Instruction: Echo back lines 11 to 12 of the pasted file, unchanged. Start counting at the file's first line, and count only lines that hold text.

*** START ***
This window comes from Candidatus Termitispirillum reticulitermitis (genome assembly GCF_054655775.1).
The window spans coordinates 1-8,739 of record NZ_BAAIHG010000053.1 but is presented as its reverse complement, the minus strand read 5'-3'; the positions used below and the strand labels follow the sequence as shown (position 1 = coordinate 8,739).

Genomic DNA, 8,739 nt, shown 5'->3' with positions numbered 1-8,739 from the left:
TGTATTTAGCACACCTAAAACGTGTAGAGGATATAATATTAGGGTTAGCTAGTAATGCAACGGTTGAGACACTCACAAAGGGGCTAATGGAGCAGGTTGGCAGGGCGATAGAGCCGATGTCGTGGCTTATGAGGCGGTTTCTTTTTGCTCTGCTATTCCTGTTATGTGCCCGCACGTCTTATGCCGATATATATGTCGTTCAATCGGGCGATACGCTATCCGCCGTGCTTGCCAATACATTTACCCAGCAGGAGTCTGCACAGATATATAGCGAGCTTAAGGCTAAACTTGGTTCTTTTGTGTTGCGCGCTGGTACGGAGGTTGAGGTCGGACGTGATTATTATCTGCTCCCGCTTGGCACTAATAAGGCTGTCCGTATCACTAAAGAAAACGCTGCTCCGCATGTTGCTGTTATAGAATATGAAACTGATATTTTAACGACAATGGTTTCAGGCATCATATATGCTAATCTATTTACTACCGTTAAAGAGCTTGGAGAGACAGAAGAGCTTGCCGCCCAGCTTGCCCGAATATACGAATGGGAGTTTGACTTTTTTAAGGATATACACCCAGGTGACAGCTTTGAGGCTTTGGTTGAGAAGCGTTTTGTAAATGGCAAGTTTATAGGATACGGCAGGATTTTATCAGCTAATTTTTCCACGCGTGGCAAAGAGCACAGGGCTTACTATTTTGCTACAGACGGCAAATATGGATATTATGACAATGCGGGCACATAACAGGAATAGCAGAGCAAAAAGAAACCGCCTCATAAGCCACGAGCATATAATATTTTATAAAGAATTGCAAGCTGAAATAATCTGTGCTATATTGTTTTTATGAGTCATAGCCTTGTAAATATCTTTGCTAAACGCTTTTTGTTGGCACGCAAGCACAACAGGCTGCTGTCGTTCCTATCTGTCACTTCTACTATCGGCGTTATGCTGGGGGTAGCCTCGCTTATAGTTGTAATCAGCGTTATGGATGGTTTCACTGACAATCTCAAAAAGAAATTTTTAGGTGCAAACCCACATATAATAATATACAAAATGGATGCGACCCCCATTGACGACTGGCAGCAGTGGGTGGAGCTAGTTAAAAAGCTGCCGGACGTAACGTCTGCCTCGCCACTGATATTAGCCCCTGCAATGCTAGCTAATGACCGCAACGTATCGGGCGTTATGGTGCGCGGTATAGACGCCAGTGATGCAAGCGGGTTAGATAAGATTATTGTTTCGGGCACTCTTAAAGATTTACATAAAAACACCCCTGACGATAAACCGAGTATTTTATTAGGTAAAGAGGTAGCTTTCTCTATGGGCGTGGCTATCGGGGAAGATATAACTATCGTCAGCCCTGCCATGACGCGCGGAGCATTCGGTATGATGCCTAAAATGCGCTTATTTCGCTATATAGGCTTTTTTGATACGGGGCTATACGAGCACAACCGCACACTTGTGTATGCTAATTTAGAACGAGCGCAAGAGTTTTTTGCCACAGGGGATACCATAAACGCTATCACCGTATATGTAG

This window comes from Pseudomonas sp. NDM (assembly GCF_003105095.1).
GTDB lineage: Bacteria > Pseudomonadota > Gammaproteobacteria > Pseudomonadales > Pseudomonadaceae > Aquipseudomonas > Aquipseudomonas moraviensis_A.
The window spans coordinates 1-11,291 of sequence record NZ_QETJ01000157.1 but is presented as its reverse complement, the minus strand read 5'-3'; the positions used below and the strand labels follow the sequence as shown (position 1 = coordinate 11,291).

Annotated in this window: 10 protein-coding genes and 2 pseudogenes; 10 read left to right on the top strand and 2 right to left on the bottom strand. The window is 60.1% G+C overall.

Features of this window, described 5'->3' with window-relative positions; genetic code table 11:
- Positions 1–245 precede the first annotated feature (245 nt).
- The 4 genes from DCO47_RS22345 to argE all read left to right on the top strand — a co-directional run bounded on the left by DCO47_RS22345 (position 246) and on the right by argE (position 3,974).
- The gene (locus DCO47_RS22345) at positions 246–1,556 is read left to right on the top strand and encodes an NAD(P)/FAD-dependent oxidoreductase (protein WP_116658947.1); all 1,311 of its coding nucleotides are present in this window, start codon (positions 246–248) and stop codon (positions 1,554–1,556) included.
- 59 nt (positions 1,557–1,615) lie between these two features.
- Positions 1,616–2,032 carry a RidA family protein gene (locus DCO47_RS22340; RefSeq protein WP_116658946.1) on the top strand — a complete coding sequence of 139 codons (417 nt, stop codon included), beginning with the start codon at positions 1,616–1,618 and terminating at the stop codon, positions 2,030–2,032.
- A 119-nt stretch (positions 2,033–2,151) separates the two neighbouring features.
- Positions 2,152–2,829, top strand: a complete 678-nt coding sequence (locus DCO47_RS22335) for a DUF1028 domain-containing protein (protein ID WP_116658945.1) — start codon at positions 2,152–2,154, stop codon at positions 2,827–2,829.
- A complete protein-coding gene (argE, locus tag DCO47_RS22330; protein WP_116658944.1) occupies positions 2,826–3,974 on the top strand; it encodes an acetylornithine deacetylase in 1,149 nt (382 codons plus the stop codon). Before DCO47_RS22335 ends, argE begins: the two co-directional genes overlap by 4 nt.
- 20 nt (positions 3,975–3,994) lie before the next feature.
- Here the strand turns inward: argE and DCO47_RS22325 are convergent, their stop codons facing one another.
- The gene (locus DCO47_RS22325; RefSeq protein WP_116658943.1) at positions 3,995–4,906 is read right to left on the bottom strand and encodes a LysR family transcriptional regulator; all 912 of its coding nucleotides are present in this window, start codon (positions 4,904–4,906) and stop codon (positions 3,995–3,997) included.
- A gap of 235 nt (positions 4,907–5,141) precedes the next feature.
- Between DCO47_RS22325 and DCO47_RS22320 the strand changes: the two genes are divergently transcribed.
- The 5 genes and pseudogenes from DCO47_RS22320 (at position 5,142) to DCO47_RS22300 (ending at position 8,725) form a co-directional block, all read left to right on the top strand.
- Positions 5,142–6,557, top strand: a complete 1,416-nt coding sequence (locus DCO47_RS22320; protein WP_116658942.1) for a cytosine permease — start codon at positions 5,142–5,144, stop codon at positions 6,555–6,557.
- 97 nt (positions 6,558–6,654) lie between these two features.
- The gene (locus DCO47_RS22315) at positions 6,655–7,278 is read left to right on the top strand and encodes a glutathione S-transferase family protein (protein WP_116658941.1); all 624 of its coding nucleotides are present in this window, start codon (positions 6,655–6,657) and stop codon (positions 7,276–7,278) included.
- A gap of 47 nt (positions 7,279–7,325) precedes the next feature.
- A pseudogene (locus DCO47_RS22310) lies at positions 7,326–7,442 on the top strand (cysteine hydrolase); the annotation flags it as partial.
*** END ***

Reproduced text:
- The 4 genes from DCO47_RS22345 to argE all read left to right on the top strand — a co-directional run bounded on the left by DCO47_RS22345 (position 246) and on the right by argE (position 3,974).
- The gene (locus DCO47_RS22345) at positions 246–1,556 is read left to right on the top strand and encodes an NAD(P)/FAD-dependent oxidoreductase (protein WP_116658947.1); all 1,311 of its coding nucleotides are present in this window, start codon (positions 246–248) and stop codon (positions 1,554–1,556) included.